(And because of this lens’ unexpected versatility and creative inspiration, a fourth category might prove to be: “Everything Else”.)
Landscape images that have both significant foregrounds and backgrounds can be placed in three categories.
Images with foregrounds and backgrounds of equal importance.
Sedona red rock formations are equally suitable as independent subjects or as backgrounds. The following four images illustrate my latest efforts to feature spectacular Agave Parryi flower stalks in relation to their surrounding environment. My first effort with this lens produced great detail, but was compositionally weak, as I stood where the Agave stalk hid a background utility pole rather than in a compositionally optimal spot. However, capturing the Hummingbird about to land on an Agave flower did add more interest to the composition.
For my second attempt, I stood more to the right to place the Agave where I wanted it vis-a-vis the Coffeepot Rock Formation and later erased the utility pole from the image. I had to wait a while though to capture another bird about to land on top of the Agave stalk.
Later, I found another Agave in a different location and made a vertical exposure to place more emphasis on the Agave. This format is more suitable for magazine publishing, and also shows more foreground.
The above vertical composition also gave me the idea to improve the composition of the first exposure by cropping out the left part of the image to produce another vertical, as shown below. The 50 MP images produced by the Sony Alpha 1 allow for very usable final images even after substantial cropping. This also worked well, as cropping out almost half of the image caused both the Agave and Coffeepot Rock to be larger in the final image.
All four of the above images show great detail, color, and tonal rendition to be expected with an Alpha 1 utilizing a top-quality lens. Despite the extreme wide-angle perspective of the 14mm lens, there is no noticeable vignetting, distortion or falloff in resolution. This is a very different performance from those of older ultra-wides. Of course, some of this is automatically corrected in post-edit. The four images are also given weight to both the foreground and the background, which was my objective.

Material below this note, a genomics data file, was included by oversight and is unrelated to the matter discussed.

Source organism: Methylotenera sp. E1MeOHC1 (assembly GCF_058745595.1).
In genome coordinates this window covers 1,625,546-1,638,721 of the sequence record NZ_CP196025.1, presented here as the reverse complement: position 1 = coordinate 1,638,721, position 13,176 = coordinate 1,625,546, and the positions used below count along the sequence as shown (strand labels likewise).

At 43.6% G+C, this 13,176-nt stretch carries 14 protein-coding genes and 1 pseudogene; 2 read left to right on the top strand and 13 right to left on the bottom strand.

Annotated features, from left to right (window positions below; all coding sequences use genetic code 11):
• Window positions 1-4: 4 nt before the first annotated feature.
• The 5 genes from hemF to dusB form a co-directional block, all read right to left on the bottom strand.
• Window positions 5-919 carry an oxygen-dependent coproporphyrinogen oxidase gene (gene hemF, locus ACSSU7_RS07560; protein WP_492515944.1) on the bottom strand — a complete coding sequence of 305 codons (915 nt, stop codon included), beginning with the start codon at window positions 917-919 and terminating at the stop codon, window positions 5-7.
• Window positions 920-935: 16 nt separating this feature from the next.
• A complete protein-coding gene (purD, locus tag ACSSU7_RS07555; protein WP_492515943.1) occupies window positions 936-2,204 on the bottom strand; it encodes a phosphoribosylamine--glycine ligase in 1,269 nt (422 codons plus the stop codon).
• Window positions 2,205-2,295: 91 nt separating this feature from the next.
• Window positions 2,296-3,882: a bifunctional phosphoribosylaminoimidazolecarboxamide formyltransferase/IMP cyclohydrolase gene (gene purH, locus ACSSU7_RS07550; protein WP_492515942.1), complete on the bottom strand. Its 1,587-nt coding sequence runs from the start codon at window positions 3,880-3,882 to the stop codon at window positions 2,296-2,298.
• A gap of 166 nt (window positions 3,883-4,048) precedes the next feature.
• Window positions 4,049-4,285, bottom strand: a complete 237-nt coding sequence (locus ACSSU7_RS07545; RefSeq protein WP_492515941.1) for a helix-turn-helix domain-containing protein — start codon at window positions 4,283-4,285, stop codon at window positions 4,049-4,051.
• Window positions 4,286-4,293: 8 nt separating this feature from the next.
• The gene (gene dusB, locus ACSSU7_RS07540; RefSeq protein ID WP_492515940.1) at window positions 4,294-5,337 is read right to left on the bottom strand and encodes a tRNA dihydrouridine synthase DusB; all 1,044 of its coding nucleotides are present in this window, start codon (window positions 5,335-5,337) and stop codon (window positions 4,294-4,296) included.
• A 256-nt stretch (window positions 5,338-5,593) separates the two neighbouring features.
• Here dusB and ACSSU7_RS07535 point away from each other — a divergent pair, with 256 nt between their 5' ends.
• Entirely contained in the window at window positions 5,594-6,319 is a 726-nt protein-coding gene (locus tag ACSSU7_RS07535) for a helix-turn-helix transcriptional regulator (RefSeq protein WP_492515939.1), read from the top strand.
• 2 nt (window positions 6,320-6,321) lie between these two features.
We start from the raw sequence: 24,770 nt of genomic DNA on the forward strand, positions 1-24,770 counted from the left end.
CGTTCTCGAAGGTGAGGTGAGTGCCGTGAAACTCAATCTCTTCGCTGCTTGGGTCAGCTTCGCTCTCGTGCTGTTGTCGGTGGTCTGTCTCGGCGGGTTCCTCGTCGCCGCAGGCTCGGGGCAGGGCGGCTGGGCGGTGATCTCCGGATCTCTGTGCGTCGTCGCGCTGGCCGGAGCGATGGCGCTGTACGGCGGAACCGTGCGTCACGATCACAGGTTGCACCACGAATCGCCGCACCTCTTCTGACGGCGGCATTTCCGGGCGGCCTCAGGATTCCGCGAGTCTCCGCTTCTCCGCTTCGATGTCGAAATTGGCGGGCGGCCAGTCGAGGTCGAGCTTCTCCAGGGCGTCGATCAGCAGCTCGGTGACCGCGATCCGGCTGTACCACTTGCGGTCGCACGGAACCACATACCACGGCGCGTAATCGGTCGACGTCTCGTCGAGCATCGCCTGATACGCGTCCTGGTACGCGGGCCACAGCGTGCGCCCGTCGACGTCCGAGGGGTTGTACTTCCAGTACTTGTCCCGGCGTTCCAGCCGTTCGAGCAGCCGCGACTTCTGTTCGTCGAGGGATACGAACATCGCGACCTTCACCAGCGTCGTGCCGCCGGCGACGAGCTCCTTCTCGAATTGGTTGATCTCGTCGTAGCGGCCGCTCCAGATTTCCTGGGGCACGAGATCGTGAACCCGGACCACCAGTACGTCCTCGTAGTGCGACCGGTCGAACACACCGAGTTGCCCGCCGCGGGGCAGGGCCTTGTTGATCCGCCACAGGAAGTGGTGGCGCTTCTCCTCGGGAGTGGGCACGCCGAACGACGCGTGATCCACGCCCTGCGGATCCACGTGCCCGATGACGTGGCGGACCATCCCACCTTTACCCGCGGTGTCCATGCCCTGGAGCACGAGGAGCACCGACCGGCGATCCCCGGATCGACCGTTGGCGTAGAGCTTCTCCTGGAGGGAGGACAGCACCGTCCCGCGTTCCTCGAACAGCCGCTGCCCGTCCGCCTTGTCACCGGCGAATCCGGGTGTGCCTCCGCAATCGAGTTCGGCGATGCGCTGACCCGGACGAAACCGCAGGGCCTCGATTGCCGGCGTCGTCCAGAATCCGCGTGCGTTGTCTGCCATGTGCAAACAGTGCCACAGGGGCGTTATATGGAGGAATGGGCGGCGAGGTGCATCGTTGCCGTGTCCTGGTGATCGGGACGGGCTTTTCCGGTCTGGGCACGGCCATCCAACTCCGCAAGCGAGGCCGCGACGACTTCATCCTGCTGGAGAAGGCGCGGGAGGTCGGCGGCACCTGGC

The next four landscape images shift to a mountain environment, but also fall into the category of giving equal weight to both foreground and background. However, here the foreground is seen as a natural extension of the background. The images show Bridal Veil Falls, the longest cascade in Colorado. The falls are in open shade, while the lower stream is sunlit. However, the difference in luminosity is not problematic due to the wide dynamic range of the Sony Alpha 1 camera and the outstanding flare resistance of the Sony 14mm f1.8 GM lens.
The above image captures both the creek and the full falls in one frame because of the 103-degree field coverage in the vertical capture. This image would not be possible with any lens longer than 14mm. The creek as shown is only five feet below the camera and is only a 20-foot stretch. Yet it doesn’t appear out of proportion compared with the 360-foot falls due to the lack of distortion in this lens. Following is a horizontally framed image taken from the same spot. It shows the lower portion of the falls in conjunction with a broader view of the creek area, a perspective that would also be impossible with a less wide focal length.
Views of a large waterfall will often be different even if taken from the same spot because of fluctuations in lighting and in the amount of spray. The image below is a little more dynamic because it shows more spray at the bottom of the falls.
But, one of the consequences of spray is that not only does the photographer get wet, so does the camera and lens. Fortunately, the Sony Alpha 1 and the Sony 14mm f1.8 are fully gasketed and water-resistant. However, the spray will leave little drops on the lens that are seen as small light circles in the picture as shown below.
Near Bridal Veil Falls is Ingram Falls, a smaller waterfall at higher elevation to the left. The stretches of creek are mostly in bright sun while the vegetation is in shadow. Again, the 15-stop dynamic range of the Sony A1 and the low flare in the Sony 14mm f1.8 lens make the creation of a credible image easy.
Background-Dominant Landscape Images
I used the Desert Willow tree on the left side of the following image to frame the red rock formations along the Mogollon Rim at sunset. A little later in this article, the tree will be the main subject. In this case, the beauty and complexity of this tree provides more drama to the scene than would any ordinary tree or shrub, and helps paint a picture of exotic and diverse elements catching the last rays of light at sunset. Again, this image is only successful because of the extraordinary capability of the Sony 14mm GM lens.
Foreground-Dominant Landscape Images